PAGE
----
Please read David Sedaris’ You Can’t Kill the Rooster

Suggestion: Read the above link for Sadaris while listening to this recorded reading:


For Tuesday, Sept. 6, please read “Sweethearts” by Richard Ford, and write a half-page, informal response saying some of what you think about the story, why you like it or not, asking questions, etc. –Please don’t summarize the story; just get right into your response!

–If you’d rather do some writing about “A Pair of Silk Stockings”, feel free — or write about both and earn an extra homework credit!


For Labor Day Weekend:

If you want to take a plunge into great poetic language and artistic endeavor, check out one or more of the following theatrical performances:

FREE:  Schooled by the San Francisco Mime Troupe:

FREE:  A Winter’s Tale by William Shakespeare:

Pay-What-You-Can Sept 1-6: Caught at the Shotgun Players theater:

FREE Sept. 3-4-5: Twelfth Night — acoustic rock musical:

$20: Collective Acts: A Black Arts Theater Festival in downtown Oakland:


Assignment for Thursday, Sept. 1:

Please read A Pair of Silk Stockings by Kate Chopin (pronounced “show-pan”)

and by Tuesday, Sept. 6, please read “Sweethearts” by Richard Ford

–and write a paragraph or so about each story, telling what, if anything, you like about it. –Informal, typed or handwritten, as you wish.

BONUS/Extra-Credit Opportunity: Here is a link to the Black Arts Theatre Festival running through Sunday in downtown Oakland:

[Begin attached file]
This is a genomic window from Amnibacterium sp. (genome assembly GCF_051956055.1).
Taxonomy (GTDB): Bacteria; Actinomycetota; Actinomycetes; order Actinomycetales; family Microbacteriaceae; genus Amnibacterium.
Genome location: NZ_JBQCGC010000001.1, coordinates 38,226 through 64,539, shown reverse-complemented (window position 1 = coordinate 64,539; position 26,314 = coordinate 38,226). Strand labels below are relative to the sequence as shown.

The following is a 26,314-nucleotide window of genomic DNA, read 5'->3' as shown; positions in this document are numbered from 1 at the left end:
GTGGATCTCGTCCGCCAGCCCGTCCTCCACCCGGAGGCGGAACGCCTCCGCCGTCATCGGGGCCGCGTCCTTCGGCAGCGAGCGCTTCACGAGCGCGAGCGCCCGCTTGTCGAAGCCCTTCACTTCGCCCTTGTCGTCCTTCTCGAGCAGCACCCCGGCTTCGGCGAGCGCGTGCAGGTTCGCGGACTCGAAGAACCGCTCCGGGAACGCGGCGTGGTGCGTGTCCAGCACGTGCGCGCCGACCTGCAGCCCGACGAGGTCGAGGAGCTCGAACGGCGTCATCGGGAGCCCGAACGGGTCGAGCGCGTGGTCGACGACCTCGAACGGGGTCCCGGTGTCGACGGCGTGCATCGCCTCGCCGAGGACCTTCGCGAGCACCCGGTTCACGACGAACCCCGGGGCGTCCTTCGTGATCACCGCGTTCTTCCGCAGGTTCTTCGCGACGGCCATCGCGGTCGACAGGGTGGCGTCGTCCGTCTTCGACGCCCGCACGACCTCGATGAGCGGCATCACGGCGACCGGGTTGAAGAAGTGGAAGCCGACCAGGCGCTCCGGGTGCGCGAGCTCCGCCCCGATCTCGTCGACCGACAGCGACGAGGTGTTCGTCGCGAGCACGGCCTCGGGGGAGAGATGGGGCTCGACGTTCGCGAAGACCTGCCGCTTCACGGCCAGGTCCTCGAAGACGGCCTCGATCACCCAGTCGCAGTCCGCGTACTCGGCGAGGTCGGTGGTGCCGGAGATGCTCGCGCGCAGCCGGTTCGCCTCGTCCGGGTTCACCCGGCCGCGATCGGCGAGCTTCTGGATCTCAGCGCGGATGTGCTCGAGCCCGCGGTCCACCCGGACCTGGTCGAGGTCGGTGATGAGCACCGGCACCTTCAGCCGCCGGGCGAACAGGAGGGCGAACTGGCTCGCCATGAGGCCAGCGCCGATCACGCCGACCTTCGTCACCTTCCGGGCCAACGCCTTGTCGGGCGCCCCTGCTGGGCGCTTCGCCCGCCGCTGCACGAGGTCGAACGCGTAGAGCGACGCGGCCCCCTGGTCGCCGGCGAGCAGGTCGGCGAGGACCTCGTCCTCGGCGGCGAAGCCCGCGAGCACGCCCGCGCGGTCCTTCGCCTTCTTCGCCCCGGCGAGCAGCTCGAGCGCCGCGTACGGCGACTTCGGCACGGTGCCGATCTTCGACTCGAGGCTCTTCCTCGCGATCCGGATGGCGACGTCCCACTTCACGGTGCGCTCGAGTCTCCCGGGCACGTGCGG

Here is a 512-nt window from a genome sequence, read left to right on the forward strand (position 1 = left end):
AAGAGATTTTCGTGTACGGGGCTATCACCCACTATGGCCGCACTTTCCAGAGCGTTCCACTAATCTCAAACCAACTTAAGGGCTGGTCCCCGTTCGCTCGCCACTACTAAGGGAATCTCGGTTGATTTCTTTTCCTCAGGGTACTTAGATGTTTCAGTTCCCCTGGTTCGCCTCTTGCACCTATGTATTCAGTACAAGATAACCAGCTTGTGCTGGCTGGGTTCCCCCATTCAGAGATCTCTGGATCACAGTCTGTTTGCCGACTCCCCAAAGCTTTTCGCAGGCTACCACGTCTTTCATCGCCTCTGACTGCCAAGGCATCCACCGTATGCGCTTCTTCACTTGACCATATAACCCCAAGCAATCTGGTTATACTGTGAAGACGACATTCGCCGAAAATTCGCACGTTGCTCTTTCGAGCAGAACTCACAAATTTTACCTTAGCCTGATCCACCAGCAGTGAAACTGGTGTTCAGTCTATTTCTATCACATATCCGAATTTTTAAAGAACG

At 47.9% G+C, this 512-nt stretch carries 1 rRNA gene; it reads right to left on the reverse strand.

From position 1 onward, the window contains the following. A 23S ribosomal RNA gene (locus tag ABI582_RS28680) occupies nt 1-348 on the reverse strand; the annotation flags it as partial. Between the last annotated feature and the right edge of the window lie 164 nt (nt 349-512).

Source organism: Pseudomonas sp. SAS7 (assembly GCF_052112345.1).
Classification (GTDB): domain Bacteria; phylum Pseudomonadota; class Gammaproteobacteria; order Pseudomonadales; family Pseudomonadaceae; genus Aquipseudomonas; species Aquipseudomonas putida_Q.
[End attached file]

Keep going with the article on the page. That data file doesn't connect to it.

–If you check out one or more of these shows, it will be worth extra course credit.


For Tuesday, August 30th:

On the website hosting Salvation, choose one more story in the “Model Short Story” column; read it; and write a few sentences about why our class ought to read that story, or why not. –Any of these stories are fair game, but please also try to determine whether the writer is “American” or not.

–Feel free to read more than one, but the main purpose for now is to nominate a few of these stories, and rule others out, as well as thinking about our literary tastes and standards.



ENGL 30B syllabus–fALL 2016

Dear Fall 2016 Students,


This page supports the Modern American Literature course (English 30B/230B) for Fall 2016. It will be updated soon and regularly–at least once a week–to list upcoming assignments, give information about opportunities related to the course, and provide links and files for required reading/listening/viewing.

There are NO TEXTBOOKS required for purchase for this class. –Our reading list will be built from online resources, print materials distributed in class, and perhaps a few texts that will be placed on reserve in the Laney College Library. Digital text and other information make it possible to share information at low or no cost to students, so why not take advantage of this shared access, and get a little more savvy about doing so along the way?!